Strelitzia nicolai

giant bird of paradise
This tropical looking shrub starts as a foliage screen, but becomes palm-like and grandiose with age. Suckering habit with many trunks. Infrequent, blue and white ‘bird head’ flowers.
Strelitzia nicolaiStrelitzia nicolaiStrelitzia nicolaiStrelitzia nicolaiStrelitzia nicolaiStrelitzia nicolaiStrelitzia nicolai
height 15–30ft
width 10–15ft
tolerates Drought, Heat, Salt, Wind
Water this plant regularly, when the top inch or so of soil feels dry. If you establish this pattern over several years, then you can cut back to watering every week or two in dry weather. Use drippers, emitters, or a slow stream of water so that it doesn’t run off; allow the water to trickle all the way down through the deepest layers of soil. In a pot slowly water the entire surface until water comes out of the bottom of your pot.

This plant is fairly hard to overwater, especially if the drainage is good. We know of two cases where this plant grows in soil that is wet year round (with a dripper constantly dripping on it) and they thrive! They are in fast draining soil in SSZ 16.

This plant tells you when it is thirsty. Sometimes the leaves begin to unfurl, but then stall and never open. Other times they have a cupped form or brown tips and / or margins. Luckily this is a tough plant and it rarely dies from underwatering once established. It’s not going up and collapse on you when a timer fails or you go on vacation.
exposure Part Shade – Full Sun
drainage In Ground: Planting Mix, In Pots: Potting Soil, Tolerates Heavy Soil, Tolerates Sandy Soil
fertilizing All Purpose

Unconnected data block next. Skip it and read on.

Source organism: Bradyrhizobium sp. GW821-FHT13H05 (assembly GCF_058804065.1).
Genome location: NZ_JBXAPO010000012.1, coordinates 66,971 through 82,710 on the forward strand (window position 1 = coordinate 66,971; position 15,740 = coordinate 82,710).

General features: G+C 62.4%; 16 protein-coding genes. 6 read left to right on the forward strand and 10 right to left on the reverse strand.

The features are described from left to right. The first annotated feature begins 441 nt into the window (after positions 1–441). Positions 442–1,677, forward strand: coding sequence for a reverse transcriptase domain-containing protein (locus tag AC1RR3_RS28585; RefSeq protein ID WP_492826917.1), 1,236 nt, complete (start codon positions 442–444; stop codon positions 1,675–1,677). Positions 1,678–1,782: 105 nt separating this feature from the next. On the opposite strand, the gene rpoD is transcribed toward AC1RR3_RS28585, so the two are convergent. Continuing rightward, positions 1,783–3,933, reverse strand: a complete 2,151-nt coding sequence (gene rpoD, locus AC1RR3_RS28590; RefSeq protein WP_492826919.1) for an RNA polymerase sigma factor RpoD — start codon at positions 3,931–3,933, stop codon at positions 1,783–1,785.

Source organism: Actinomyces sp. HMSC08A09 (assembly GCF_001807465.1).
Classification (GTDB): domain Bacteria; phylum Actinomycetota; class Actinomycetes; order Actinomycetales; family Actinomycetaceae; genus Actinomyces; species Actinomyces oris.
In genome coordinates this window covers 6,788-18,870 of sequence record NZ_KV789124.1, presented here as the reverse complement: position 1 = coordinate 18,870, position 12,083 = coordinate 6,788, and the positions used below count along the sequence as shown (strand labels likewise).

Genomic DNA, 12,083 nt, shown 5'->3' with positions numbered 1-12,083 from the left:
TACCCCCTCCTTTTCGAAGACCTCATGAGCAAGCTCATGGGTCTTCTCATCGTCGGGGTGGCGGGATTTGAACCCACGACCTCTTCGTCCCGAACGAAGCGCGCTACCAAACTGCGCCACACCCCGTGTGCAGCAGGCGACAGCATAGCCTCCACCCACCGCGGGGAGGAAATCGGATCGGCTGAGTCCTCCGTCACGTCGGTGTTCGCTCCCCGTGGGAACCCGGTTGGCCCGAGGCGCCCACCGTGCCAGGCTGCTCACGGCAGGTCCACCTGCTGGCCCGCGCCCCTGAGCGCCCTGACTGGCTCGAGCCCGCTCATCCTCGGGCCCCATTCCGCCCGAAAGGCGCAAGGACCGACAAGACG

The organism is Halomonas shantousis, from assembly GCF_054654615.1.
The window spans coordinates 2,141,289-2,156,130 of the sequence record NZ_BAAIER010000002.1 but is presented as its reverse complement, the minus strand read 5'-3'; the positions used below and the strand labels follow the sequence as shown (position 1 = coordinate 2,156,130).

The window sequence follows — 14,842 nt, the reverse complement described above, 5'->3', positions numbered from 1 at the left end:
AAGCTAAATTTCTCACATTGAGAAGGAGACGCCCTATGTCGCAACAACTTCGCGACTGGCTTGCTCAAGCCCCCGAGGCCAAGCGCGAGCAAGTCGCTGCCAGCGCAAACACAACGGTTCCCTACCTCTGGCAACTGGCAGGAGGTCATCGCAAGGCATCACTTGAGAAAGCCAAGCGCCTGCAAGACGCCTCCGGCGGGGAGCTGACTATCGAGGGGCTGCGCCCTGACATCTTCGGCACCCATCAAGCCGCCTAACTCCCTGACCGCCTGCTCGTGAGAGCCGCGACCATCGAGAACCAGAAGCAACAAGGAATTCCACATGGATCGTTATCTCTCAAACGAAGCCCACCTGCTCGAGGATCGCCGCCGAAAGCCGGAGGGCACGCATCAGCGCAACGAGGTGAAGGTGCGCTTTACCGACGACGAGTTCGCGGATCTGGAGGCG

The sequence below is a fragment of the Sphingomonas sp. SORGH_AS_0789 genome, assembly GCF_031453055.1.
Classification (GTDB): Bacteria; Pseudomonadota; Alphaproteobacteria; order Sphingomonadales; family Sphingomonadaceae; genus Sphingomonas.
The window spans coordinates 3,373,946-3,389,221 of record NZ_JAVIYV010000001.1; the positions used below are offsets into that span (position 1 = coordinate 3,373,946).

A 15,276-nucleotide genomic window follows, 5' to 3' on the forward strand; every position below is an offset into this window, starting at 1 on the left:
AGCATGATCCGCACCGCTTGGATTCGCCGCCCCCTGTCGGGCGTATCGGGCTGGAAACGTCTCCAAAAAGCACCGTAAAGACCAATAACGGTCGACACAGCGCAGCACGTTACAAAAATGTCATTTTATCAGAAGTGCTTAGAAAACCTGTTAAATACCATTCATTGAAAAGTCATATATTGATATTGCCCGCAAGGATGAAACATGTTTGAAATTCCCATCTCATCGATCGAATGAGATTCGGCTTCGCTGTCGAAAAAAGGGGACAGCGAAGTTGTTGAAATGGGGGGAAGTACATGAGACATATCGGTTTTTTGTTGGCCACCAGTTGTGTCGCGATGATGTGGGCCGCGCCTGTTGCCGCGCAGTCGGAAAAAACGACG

origin E South Africa
16, 17, 19–24

Sunset Zones Map

Outdoor Exposure Guide


Full Sun
Six or more hours of sun beams directly landing on the plant's leaves.

Part Shade
Three to five hours of sun beams directly landing on the plant's leaves.

Part Sun
One to two hours of sun beams directly landing on the plants leaves.

Full Shade
The plant is never fully lit by sun beams, but is in a bright spot or has dappled sunbeams playing over the leaves throughout the day.

Deep Shade
The plant never has dappled light on the leaves, and is in a place that feels dim, even on a nice sunny day.


Growing Notes

Remove unwanted suckers early to establish the quantity and location of mature trunks and create a more open form. Trunks can be removed later, but this leaves scarred bases. Conversely, allow new suckers to fill in over time, keeping a good thick screen or make a staggered canopy.
The leaves naturally grow from the center and, as they are replaced with newer leaves, old ones turn brown and make a “beard.“ As such, there’s no need to worry if the older leaves are turning brown, this is the natural growth of the plant. You can prune the leaves off once they start to look ratty, or leave them as they would be in nature. The trunks can also be skinned by cutting off older leaves with a serrated hori hori or razor knife. Do this by scoring a ring around the trunk, just above the base of the leaf (where it attaches to the trunk, not up near the leaf petiole coming off of the trunk). Cut just deep enough to get through the leaf without damaging the trunk (you may find a shallow cut line on the trunk, which is fine); do this while pulling the leaf base away from the cut as you go. This helps the cut stay clean and shallow. Skinning a bird of paradise gives it a clean smooth trunk, slightly ringed, and accentuates the canopy. The trunk will be light colored at first and then darken to grey-black over time.